Reclosure of surgically induced spinal open neural tube defects by the intraamniotic injection of human embryonic stem cells in chick embryos 24 hours after lesion induction

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Object

The authors previously reported that human embryonic stem cells (hESCs) injected into the amniotic cavity of chick embryos immediately after neural tube incision in a surgically induced spinal open neural tube defect (ONTD) model promote the reclosure capacity of neural tubes. To simulate more closely the clinical situation of human ONTDs, in which a ssubstantial time period elapses before the prenatal diagnosis of spinal ONTDs, the authors investigated whether this reclosure capacity remains enhanced by the intraamniotic injection of hESCs at 24 hours after ONTD induction.

Methods

One hundred twenty-two chick embryos with ONTDs were randomly assigned to two groups: the control group (59 embryos) and the hESC-injection group (hESC group, 63 embryos). After the neural tubes of both groups had been opened, the hESC group underwent direct intraamniotic injection with hESCs marked with an enhanced green fluorescent protein at 24 hours after ONTD induction. The lengths of the remnant ONTDs were measured and the presence of hESCs was determined at 4, 6, and 8 days after ONTD induction. No difference in survival rates was observed between the two groups. The mean length of the ONTDs, adjusted for body length at the time of death and initial lesion length, was significantly shorter in the hESC group than in the control group (p < 0.001). No hESCs were found within reclosed neural tubes; rather, they covered the defect area during the reclosure process.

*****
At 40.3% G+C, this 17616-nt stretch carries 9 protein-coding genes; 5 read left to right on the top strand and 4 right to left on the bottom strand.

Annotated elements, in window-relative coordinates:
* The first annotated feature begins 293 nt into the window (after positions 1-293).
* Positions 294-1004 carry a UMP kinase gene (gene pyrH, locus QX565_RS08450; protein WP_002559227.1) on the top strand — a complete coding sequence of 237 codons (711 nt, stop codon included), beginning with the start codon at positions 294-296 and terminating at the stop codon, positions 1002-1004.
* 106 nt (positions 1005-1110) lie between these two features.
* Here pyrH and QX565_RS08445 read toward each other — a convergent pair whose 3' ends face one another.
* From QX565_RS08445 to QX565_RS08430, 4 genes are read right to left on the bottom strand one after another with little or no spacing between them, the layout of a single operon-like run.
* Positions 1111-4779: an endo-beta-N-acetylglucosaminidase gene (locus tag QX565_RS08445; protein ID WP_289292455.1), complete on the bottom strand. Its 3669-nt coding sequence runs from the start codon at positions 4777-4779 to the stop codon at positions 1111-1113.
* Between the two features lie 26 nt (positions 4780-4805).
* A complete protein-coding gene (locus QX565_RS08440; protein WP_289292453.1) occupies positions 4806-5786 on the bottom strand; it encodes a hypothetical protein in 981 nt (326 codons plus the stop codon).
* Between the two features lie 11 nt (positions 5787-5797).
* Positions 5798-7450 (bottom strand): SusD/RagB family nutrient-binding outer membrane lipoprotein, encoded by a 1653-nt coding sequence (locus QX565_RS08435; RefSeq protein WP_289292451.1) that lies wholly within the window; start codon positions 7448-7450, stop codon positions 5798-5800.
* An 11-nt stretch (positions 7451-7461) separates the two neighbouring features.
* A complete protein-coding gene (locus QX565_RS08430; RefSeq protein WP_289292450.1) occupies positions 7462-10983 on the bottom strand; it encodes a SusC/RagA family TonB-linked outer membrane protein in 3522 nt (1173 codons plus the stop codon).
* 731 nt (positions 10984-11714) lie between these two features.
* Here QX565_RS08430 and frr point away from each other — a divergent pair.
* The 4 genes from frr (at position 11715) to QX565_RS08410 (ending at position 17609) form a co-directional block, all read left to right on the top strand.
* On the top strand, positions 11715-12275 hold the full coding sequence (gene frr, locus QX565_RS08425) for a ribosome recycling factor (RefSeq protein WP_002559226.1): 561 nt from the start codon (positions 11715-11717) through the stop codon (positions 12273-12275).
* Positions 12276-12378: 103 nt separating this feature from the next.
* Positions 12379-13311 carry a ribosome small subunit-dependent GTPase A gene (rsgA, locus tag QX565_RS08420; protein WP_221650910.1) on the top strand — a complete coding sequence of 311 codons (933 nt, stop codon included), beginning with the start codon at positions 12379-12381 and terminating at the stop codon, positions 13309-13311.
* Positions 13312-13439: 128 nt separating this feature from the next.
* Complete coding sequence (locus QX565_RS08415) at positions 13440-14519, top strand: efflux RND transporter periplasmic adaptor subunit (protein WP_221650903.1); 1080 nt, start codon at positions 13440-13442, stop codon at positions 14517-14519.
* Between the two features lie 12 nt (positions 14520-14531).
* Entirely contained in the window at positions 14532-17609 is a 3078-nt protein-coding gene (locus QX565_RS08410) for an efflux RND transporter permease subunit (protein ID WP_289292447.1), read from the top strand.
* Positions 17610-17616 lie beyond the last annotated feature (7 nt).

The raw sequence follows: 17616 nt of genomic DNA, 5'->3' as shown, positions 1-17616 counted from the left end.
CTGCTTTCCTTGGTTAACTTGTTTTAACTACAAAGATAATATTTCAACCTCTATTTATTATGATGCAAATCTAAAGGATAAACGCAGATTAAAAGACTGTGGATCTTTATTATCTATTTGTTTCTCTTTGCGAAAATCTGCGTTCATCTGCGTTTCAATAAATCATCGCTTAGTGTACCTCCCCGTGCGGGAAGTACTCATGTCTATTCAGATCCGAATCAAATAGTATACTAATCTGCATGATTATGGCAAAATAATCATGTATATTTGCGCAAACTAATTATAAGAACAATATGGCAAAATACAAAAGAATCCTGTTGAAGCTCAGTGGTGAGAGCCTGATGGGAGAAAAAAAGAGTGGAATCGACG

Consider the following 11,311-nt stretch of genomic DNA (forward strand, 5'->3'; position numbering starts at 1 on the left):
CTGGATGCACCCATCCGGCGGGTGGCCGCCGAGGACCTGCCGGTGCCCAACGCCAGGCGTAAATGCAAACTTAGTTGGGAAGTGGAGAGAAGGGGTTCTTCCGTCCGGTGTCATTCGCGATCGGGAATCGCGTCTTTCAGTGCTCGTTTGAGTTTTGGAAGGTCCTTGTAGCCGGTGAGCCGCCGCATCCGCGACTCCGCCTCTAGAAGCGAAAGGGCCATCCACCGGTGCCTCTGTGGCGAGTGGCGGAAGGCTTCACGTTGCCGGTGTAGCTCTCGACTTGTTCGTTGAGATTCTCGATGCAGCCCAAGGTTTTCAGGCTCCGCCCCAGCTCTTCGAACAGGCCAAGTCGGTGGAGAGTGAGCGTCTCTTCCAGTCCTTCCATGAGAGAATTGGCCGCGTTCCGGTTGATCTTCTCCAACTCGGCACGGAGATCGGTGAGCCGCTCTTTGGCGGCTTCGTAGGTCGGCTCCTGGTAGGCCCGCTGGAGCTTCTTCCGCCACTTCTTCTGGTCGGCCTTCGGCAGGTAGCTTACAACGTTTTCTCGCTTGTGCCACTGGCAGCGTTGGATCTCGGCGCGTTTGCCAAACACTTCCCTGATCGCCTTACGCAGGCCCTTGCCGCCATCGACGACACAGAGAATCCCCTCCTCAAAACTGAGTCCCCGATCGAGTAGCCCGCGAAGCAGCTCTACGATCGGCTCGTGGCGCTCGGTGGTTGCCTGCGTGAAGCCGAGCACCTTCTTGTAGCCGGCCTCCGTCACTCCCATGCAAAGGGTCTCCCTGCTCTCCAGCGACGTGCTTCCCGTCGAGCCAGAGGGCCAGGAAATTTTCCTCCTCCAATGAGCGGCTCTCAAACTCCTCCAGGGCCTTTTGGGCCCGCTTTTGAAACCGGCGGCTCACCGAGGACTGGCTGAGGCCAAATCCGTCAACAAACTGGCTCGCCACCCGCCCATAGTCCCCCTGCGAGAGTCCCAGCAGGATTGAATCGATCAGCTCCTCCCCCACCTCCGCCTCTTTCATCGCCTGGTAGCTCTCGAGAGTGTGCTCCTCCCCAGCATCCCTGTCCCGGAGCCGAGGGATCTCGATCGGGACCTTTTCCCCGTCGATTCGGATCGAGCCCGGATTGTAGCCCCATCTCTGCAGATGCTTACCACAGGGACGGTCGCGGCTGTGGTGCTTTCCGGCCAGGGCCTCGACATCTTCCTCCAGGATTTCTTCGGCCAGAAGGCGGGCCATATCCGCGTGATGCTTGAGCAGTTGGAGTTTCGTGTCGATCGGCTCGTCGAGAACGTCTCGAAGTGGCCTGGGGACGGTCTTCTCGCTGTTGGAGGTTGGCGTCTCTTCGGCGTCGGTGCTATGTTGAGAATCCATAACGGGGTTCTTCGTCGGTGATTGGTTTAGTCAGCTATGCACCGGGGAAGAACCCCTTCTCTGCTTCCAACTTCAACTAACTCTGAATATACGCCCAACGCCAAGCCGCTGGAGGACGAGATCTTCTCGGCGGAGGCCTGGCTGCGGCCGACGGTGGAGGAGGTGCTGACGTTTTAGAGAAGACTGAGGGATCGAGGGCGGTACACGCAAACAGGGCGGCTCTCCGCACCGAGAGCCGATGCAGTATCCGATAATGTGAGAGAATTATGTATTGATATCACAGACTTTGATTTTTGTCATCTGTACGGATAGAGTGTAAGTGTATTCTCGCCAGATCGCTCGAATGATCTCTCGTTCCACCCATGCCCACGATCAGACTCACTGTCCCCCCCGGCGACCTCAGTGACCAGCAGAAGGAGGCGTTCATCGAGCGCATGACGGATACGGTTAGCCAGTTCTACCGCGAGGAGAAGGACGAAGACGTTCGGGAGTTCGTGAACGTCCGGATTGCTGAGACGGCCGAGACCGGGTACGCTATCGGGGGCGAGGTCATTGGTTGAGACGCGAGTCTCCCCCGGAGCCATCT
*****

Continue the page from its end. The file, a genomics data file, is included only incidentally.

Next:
Conclusions

The authors demonstrate that hESCs injected into the amniotic cavity at 24 hours after ONTD induction enhance reclosure ability in chick embryos.

Abbreviations used in this paper:CNS = central nervous system; eGFP = enhanced green fluorescent protein; GFAP = glial fibrillary acidic protein; hESC = human embryonic stem cell; NeuN = neuronal nuclei; ONTD = open neural tube defect; PBS = phosphate-buffered saline; POD = postoperative day.
Article Information

Contributor Notes

Address reprint requests to: Kyu-Chang Wang, M.D., Ph.D., Department of Neurosurgery, Seoul National University College of Medicine, 28 Yeongeon-dong, Jongno-gu, Seoul 110-744, Korea. email: kcwang@snu.ac.kr.Drs. D. H. Lee and E. Y. Kim contributed equally to this work.
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